"Talking Science" in September 2020 with the Coral Chronicles

NEW TERM, NEW PROGRAM INTERN!


The Science Department has welcomed a new program intern for the fall 2020 term: Ellen Hudson! If you keep up with our newsletters, you may recognize her as part of our Restoration Team this summer, acting as Restoration Program Intern alongside Haley Hurst. 


While she had a wonderful summer with the Restoration Team, she is very excited to be transitioning over to the Science Department for the fall term!


Ellen in our Tavernier Nursery. © Ellen Hudson /Coral Restoration Foundation™


Here's what Ellen has to say about starting this new term with our Science Program:


“When the summer term was nearing its end, and it came time to think about future possibilities, the opportunity to work with the Science Department was the first thing that came to my mind. This past summer, I was focused on our Restoration Program and what they needed to achieve annual outplanting goals, but now I will be switching over to monitoring our new outplants and tracking their success in the coming months. I don’t have as much analytical experience as I’d like, so working with the Science Program will help me develop these skills. I’m also super excited to work with our Science Program Manager, Amelia. I know I will learn so much from her!”

Welcome to the team, Ellen! We know you're going to be an incredible asset to the CRF™ Science Program.


UNRAVELING OUR CORALS:

ANALYZING GENOTYPES FROM THE TAVERNIER NURSERY

This new term is off to a fast start for the Science Team with a 2-day collection of samples from every staghorn coral in our gene bank and research area of the Tavernier Nursery! A team of staff and interns recently travelled to our Tavernier Nursery to take samples of staghorn coral. These samples will be sent out for DNA extraction and sequencing for further genotypic analysis.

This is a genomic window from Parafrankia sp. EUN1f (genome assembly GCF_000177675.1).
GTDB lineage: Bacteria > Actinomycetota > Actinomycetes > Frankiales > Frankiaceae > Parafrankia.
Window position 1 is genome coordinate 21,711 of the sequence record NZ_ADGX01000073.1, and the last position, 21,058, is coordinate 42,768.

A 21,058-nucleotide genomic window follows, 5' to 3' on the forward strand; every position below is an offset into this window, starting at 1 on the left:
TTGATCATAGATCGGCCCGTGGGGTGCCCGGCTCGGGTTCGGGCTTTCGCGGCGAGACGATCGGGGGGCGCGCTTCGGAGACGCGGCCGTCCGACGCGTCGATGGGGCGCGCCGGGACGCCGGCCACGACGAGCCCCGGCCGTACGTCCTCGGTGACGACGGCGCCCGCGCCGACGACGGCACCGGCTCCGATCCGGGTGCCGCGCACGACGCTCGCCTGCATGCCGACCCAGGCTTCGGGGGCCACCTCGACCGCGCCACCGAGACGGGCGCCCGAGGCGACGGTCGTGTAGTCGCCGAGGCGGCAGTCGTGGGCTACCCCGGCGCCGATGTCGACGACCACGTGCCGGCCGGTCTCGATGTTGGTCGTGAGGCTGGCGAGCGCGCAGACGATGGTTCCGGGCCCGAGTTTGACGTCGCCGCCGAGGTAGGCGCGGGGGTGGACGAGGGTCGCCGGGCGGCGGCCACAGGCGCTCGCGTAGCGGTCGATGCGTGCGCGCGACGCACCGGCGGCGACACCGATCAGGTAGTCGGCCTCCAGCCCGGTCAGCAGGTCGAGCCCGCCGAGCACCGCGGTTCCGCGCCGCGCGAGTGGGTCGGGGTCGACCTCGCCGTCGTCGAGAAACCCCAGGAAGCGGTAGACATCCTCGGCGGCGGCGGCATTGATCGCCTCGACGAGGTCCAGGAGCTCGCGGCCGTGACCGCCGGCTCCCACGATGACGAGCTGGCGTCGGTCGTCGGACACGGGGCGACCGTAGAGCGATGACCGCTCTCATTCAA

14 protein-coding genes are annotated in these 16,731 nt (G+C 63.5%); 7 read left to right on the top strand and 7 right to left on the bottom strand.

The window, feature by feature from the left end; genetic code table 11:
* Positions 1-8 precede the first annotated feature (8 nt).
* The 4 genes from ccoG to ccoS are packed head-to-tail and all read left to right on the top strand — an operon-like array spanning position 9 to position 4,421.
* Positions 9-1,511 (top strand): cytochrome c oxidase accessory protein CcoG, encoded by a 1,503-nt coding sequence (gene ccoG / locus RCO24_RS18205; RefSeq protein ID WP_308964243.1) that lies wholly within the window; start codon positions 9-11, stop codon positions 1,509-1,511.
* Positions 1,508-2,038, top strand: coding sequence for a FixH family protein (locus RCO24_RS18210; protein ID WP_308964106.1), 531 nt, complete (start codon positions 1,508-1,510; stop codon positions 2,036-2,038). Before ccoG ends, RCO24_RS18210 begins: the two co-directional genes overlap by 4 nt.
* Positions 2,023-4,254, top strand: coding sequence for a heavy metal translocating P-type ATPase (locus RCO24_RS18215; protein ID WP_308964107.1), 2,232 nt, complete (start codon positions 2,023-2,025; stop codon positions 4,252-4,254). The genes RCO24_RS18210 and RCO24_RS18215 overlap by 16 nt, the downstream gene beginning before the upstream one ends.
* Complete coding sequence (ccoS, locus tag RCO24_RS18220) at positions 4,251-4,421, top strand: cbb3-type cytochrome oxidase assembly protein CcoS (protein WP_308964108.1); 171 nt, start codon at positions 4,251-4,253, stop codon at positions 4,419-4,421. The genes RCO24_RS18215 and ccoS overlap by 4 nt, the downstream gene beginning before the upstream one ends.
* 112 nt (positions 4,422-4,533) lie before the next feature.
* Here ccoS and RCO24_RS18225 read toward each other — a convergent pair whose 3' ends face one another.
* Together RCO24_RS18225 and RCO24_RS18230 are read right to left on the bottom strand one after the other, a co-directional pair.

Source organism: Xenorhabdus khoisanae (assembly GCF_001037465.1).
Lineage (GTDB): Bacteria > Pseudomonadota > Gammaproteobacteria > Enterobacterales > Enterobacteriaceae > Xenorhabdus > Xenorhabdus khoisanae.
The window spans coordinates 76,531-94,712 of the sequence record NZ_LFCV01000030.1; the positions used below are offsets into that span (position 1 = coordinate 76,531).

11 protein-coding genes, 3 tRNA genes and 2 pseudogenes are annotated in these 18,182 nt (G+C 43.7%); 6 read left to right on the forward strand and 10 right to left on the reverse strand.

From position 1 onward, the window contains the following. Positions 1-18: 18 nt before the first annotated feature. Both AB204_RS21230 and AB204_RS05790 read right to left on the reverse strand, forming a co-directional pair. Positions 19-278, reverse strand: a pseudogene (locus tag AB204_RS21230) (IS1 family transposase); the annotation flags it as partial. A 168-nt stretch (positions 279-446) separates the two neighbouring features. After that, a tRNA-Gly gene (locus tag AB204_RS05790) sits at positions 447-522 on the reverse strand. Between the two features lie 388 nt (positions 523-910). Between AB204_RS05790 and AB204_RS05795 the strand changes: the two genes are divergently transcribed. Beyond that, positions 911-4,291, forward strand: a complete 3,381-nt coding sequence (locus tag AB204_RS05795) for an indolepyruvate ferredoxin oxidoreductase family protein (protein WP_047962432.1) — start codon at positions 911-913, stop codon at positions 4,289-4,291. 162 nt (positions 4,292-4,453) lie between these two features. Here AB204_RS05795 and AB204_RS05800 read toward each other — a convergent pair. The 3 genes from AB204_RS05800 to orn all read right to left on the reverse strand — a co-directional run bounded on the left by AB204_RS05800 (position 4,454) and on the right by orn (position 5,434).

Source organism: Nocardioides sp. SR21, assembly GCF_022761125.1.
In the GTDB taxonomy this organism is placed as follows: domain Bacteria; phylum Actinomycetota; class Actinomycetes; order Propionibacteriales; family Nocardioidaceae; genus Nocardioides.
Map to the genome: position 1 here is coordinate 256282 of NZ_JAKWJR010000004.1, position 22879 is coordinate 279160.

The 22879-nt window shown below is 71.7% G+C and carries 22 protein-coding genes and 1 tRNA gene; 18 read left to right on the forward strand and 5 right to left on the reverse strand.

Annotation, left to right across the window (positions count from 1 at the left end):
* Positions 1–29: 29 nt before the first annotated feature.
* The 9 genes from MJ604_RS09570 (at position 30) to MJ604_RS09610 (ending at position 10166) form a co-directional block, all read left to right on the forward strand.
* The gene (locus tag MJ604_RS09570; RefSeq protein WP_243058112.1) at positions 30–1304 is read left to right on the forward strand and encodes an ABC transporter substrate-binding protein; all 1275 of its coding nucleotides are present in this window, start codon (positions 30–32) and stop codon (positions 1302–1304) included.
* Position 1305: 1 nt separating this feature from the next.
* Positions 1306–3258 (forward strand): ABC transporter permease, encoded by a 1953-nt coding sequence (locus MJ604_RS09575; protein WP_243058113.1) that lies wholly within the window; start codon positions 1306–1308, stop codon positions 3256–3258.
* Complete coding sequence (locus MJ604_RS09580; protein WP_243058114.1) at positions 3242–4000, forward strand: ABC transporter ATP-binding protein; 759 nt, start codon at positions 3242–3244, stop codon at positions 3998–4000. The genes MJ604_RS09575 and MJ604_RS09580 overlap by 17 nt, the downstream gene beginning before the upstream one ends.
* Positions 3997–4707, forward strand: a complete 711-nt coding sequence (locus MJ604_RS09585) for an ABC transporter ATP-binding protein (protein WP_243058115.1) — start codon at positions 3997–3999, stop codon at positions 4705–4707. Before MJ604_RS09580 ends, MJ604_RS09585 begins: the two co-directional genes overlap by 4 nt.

Restoration Associate, Nikkie, takes a coral sample. © Alex Neufeld/Coral Restoration Foundation™


The collection process was carefully laid out, and our dive teams worked in teams of 2 to complete the detail-oriented task of harvesting samples from 182 corals. Each team read from a list of trees underwater in the Tavernier Nursery that needed to be collected from. Then, team members took a small sample of coral polyps (about half the size of your pinky fingernail) by clipping the coral, then organized them in a container with different cells to keep the various samples separated. Once the container was filled, one of the divers would take the container to the boat where our Science Program Manager, Amelia, sorted the samples into 2mL tubes filled with ethanol to begin the denaturing process.


A member of the CRF™ team clips a sample of staghorn coral. © Alex Neufeld /Coral Restoration Foundation™


CRF™ has done genotypic sampling of our corals in the past, using a few different sampling methods. However, earlier this summer, we participated in a staghorn coral swap with various organizations from Southern Florida. This means that we now have more genotypes in our nurseries than ever before!


The new analysis that we collected samples for is a new process here at CRF™. This analysis will be done using a newly developed technology called the “SNP chip” (pronounced “snip”), which stands for single-nucleotide polymorphism. This chip, also known as a “microarray”, was developed by Iliana Baums at Penn State University, and allows us to identify corals and the symbiotic algae living inside a coral’s cells. This technology is accompanied by an online database wherein researchers can analyze their data. Our team is really looking forward to digging into this new dataset!